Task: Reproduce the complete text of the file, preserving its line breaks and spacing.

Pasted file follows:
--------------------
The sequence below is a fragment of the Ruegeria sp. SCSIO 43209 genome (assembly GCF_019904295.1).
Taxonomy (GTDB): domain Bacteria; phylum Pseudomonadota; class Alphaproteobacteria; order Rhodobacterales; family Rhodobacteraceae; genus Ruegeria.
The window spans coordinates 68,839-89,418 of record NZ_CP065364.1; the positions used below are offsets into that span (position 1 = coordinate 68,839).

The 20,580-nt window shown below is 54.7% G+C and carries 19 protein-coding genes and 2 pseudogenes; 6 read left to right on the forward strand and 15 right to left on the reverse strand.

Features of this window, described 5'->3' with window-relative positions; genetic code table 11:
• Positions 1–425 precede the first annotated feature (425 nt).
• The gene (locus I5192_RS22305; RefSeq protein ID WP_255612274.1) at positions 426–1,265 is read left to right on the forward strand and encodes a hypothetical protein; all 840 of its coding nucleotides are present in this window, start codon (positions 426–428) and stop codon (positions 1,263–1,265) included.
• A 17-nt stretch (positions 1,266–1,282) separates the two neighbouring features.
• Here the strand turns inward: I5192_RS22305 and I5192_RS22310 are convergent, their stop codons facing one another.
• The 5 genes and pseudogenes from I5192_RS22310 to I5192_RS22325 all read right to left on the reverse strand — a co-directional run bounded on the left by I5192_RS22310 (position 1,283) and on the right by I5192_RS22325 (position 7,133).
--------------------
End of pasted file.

The sequence below is a fragment of the Ruegeria sp. SCSIO 43209 genome (assembly GCF_019904295.1).
Taxonomy (GTDB): domain Bacteria; phylum Pseudomonadota; class Alphaproteobacteria; order Rhodobacterales; family Rhodobacteraceae; genus Ruegeria.
The window spans coordinates 68,839-89,418 of record NZ_CP065364.1; the positions used below are offsets into that span (position 1 = coordinate 68,839).

The 20,580-nt window shown below is 54.7% G+C and carries 19 protein-coding genes and 2 pseudogenes; 6 read left to right on the forward strand and 15 right to left on the reverse strand.

Features of this window, described 5'->3' with window-relative positions; genetic code table 11:
• Positions 1–425 precede the first annotated feature (425 nt).
• The gene (locus I5192_RS22305; RefSeq protein ID WP_255612274.1) at positions 426–1,265 is read left to right on the forward strand and encodes a hypothetical protein; all 840 of its coding nucleotides are present in this window, start codon (positions 426–428) and stop codon (positions 1,263–1,265) included.
• A 17-nt stretch (positions 1,266–1,282) separates the two neighbouring features.
• Here the strand turns inward: I5192_RS22305 and I5192_RS22310 are convergent, their stop codons facing one another.
• The 5 genes and pseudogenes from I5192_RS22310 to I5192_RS22325 all read right to left on the reverse strand — a co-directional run bounded on the left by I5192_RS22310 (position 1,283) and on the right by I5192_RS22325 (position 7,133).